Unable to control environmental factors, regulators took actions to reduce fishing pressures on the stock after three straight grim assessments in the early 2000s. Those have included trap limits, requiring larger gauges for minimum lobster size, larger escape vents on pots and closing down entire management areas to fishing

This year’s report advocated for “significant management action” to stabilize the stock and improve abundance. Caitlin Starks, the fishery management plan coordinator for lobster at ASMFC, said in an interview that regulators would decide on future management actions at upcoming board meetings this winter.

“It’s difficult to weigh how much of an impact measures for the fishery will have versus the environment, and I’m not sure where the board will land on that moving forward,” Ms. Starks said. “The one idea that is put forward in the assessment is a moratorium, and that’s, obviously, the biggest example of a drastic management effort that can be given.”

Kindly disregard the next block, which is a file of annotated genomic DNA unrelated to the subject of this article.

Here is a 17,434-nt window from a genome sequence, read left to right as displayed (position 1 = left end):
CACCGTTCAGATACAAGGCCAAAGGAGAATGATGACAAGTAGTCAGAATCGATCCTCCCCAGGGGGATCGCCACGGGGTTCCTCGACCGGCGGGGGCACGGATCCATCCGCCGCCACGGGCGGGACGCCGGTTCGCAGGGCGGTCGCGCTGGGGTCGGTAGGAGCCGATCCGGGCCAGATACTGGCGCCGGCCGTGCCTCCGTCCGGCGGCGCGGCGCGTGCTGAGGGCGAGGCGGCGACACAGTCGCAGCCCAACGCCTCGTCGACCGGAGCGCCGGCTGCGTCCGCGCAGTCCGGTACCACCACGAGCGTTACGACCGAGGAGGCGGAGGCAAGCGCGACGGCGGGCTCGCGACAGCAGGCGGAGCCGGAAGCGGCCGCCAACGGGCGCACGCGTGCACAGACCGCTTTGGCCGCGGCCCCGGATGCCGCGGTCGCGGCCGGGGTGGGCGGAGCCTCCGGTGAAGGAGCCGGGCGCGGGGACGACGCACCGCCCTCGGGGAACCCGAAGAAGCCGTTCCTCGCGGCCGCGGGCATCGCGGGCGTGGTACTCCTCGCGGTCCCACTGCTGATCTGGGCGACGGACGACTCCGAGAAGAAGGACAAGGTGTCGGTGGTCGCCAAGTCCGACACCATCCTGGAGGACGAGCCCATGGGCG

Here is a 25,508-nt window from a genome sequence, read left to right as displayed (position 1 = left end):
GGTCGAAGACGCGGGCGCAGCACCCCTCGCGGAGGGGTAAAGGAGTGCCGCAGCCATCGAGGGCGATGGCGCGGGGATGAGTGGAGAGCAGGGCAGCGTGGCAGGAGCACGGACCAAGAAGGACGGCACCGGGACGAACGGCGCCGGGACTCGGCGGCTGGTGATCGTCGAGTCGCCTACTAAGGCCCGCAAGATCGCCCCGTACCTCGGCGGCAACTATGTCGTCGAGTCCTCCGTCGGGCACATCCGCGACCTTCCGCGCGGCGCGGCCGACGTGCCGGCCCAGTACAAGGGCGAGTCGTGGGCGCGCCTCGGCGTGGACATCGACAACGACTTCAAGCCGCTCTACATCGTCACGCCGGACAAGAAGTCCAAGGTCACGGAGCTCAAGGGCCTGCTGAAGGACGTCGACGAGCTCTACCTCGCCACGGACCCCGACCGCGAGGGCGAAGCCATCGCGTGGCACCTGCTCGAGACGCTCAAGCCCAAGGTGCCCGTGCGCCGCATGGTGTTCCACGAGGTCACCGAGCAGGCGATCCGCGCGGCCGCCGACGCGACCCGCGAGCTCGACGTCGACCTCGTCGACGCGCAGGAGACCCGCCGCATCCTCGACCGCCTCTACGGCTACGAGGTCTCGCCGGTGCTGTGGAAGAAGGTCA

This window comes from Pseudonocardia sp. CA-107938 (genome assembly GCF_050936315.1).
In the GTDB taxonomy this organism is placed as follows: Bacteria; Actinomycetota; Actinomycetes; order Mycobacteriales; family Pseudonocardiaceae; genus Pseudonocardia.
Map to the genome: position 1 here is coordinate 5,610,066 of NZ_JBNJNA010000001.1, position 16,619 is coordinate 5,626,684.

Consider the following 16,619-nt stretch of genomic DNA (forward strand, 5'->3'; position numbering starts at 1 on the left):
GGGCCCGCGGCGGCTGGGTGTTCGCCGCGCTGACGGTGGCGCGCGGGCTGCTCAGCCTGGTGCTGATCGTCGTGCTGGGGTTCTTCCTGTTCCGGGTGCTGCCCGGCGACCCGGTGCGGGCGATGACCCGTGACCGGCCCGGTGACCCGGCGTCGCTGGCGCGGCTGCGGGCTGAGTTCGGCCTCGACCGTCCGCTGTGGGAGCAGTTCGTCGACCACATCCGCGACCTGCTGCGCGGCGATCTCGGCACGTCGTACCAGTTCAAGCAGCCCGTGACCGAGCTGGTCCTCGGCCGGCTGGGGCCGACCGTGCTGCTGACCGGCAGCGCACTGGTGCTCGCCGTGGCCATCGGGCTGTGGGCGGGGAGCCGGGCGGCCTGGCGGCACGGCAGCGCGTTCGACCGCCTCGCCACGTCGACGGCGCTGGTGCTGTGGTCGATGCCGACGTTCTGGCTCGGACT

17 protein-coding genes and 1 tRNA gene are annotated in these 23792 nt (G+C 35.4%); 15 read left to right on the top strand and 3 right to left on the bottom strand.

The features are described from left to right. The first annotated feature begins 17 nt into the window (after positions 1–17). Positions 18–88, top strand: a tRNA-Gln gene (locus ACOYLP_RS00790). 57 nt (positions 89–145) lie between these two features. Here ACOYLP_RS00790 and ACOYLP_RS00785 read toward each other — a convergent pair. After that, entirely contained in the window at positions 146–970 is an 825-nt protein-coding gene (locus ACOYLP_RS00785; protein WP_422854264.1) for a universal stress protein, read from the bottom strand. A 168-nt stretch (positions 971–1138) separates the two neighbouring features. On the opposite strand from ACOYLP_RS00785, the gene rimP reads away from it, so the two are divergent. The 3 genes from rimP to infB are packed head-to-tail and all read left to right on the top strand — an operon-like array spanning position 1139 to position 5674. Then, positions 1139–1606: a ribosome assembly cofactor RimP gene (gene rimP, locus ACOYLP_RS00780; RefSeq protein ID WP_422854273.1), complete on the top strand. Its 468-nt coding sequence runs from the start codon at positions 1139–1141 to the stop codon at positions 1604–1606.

But Mr. McDonald, who said his lobsters have never been healthier and that he has seen a large number of eggers — or egg-bearing females — felt that a moratorium would constitute broad overreach, especially in Vineyard waters that aren’t experiencing the same stock decline as other parts of the large management region. He suggested smaller management areas with less restrictive trap limits.

“As far as the health of the stock, and the population locally, it’s very good,” Mr. McDonald said. “The scientists don’t go out on the water; they use data and catch reports . . . My biggest fear is because of these guys pencil pushing, they keep proposing more restrictions on us. They already hit us so hard.”